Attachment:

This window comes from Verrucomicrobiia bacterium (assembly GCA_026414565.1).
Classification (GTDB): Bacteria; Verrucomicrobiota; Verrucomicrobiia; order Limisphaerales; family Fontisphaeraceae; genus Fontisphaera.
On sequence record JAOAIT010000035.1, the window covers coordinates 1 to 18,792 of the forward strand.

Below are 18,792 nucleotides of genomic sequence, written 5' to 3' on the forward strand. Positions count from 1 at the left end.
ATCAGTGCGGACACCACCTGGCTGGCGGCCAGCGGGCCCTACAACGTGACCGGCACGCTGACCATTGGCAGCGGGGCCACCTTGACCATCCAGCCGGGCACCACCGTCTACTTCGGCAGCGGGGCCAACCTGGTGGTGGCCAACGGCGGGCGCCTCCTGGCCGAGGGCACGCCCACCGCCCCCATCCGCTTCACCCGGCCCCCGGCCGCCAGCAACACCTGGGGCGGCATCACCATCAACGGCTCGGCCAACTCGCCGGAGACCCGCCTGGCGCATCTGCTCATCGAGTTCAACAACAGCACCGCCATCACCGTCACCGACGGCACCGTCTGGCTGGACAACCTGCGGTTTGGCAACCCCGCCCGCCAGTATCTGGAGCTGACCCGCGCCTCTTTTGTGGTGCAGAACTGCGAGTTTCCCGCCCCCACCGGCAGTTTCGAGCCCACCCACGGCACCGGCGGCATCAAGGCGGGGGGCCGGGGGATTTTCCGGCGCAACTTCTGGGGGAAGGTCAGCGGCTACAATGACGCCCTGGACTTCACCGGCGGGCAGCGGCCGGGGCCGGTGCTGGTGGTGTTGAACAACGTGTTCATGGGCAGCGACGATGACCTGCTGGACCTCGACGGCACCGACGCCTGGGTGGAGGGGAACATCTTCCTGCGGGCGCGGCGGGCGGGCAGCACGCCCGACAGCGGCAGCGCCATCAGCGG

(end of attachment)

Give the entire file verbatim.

This window comes from Verrucomicrobiia bacterium (assembly GCA_026414565.1).
Classification (GTDB): Bacteria; Verrucomicrobiota; Verrucomicrobiia; order Limisphaerales; family Fontisphaeraceae; genus Fontisphaera.
On sequence record JAOAIT010000035.1, the window covers coordinates 1 to 18,792 of the forward strand.

Below are 18,792 nucleotides of genomic sequence, written 5' to 3' on the forward strand. Positions count from 1 at the left end.
ATCAGTGCGGACACCACCTGGCTGGCGGCCAGCGGGCCCTACAACGTGACCGGCACGCTGACCATTGGCAGCGGGGCCACCTTGACCATCCAGCCGGGCACCACCGTCTACTTCGGCAGCGGGGCCAACCTGGTGGTGGCCAACGGCGGGCGCCTCCTGGCCGAGGGCACGCCCACCGCCCCCATCCGCTTCACCCGGCCCCCGGCCGCCAGCAACACCTGGGGCGGCATCACCATCAACGGCTCGGCCAACTCGCCGGAGACCCGCCTGGCGCATCTGCTCATCGAGTTCAACAACAGCACCGCCATCACCGTCACCGACGGCACCGTCTGGCTGGACAACCTGCGGTTTGGCAACCCCGCCCGCCAGTATCTGGAGCTGACCCGCGCCTCTTTTGTGGTGCAGAACTGCGAGTTTCCCGCCCCCACCGGCAGTTTCGAGCCCACCCACGGCACCGGCGGCATCAAGGCGGGGGGCCGGGGGATTTTCCGGCGCAACTTCTGGGGGAAGGTCAGCGGCTACAATGACGCCCTGGACTTCACCGGCGGGCAGCGGCCGGGGCCGGTGCTGGTGGTGTTGAACAACGTGTTCATGGGCAGCGACGATGACCTGCTGGACCTCGACGGCACCGACGCCTGGGTGGAGGGGAACATCTTCCTGCGGGCGCGGCGGGCGGGCAGCACGCCCGACAGCGGCAGCGCCATCAGCGG